Within This Issue...
I guess a lot of people fancy the thought of being blown across the room by a studio monitor. You know – by a loudspeaker with real bass power, something that has a donkey's kick to it. Wharfedale's new Evo 4.2 isn't quite that but it carries the essence – in a small cabinet. Bass unit and midrange dome are tailored to give a fast sound in everyday living rooms, much as this arrangement does in recording studios. But then Wharfedale go and use an Air Motion Transformer tweeter – unknown in studio monitors. Why? This is a fascinating loudspeaker – reviewed on p11 of this issue.
Streamers that play music from internet streaming services – Tidal, Spotify, Amazon Music and so many others – get ever more complex as manufacturers try to add value over those of rivals: the one that ticks most boxes looks best. Japanese manufacturers have played this game for decades. NAD have moved this approach into new territory with their C 658 streamer reviewed in p38. It offers a stunning array of ability – beyond all else. You even get loudspeaker tuning.
But the market for portable audio is far bigger than rooted domestic high fidelity. Headphones walk one major path – think Beats – and in-ears another. It could well be that in-ears will get a larger grip on the market as they tech-up to send sound straight into your ear without hindrance. FiiO think so, delivering the FH7 box set that you'll find on p14.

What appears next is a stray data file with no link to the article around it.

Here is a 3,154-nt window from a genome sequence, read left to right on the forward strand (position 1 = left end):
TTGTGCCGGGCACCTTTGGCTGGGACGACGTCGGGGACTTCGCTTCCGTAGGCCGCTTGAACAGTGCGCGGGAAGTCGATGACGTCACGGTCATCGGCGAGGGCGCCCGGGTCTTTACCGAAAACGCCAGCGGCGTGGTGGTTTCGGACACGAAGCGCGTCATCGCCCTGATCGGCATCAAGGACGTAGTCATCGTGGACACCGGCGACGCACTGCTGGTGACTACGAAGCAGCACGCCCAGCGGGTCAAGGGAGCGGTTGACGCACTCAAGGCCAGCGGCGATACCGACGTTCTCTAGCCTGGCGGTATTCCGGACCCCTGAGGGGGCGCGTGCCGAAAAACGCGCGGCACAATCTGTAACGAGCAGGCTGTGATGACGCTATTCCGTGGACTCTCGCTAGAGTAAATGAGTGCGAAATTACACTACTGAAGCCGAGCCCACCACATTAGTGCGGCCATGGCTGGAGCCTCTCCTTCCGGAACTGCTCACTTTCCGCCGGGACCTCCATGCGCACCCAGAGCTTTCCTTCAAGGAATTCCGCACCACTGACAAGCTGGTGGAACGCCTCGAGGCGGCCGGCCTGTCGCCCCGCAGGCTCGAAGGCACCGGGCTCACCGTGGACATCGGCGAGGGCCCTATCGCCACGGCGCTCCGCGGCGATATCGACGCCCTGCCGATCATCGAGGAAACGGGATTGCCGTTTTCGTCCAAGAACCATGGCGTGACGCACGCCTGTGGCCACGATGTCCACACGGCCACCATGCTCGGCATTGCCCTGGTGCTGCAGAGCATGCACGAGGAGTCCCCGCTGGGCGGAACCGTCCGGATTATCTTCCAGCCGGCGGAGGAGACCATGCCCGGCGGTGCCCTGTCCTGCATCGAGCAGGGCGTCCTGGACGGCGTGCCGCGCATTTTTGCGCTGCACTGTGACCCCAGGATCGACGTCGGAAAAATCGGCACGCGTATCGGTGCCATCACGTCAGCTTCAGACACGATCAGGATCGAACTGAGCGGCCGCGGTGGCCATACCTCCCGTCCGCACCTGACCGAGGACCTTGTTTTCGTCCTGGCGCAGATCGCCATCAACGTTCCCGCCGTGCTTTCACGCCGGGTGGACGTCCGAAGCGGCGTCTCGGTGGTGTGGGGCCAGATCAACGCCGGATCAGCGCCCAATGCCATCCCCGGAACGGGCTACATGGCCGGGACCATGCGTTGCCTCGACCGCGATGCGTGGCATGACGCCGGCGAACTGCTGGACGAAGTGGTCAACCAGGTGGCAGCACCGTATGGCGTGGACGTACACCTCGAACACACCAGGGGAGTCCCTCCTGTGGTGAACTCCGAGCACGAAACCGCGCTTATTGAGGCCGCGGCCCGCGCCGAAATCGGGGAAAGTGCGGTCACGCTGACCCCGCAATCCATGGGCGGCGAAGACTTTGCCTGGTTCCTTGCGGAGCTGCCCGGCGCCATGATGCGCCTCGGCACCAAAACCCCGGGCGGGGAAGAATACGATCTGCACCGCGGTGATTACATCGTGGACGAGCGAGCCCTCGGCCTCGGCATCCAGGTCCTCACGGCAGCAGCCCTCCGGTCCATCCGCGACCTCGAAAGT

NAD deliver it all in their C 658 Streaming DAC it would seem, until you look at what Klipsch have to offer in their Reference R-51PM loudspeaker that offers an alternative view. A broad swathe of ability in a modest package, this little loudspeaker is worth knowing about. Go to p53 to find out more on what a small active loudspeaker offers today. Why is it like the NAD? Well, you can play LP through it!
Today's audio products get ever more complicated but we cover them in fine detail. I hope you enjoy reading about hi-fi today in Hi-Fi World.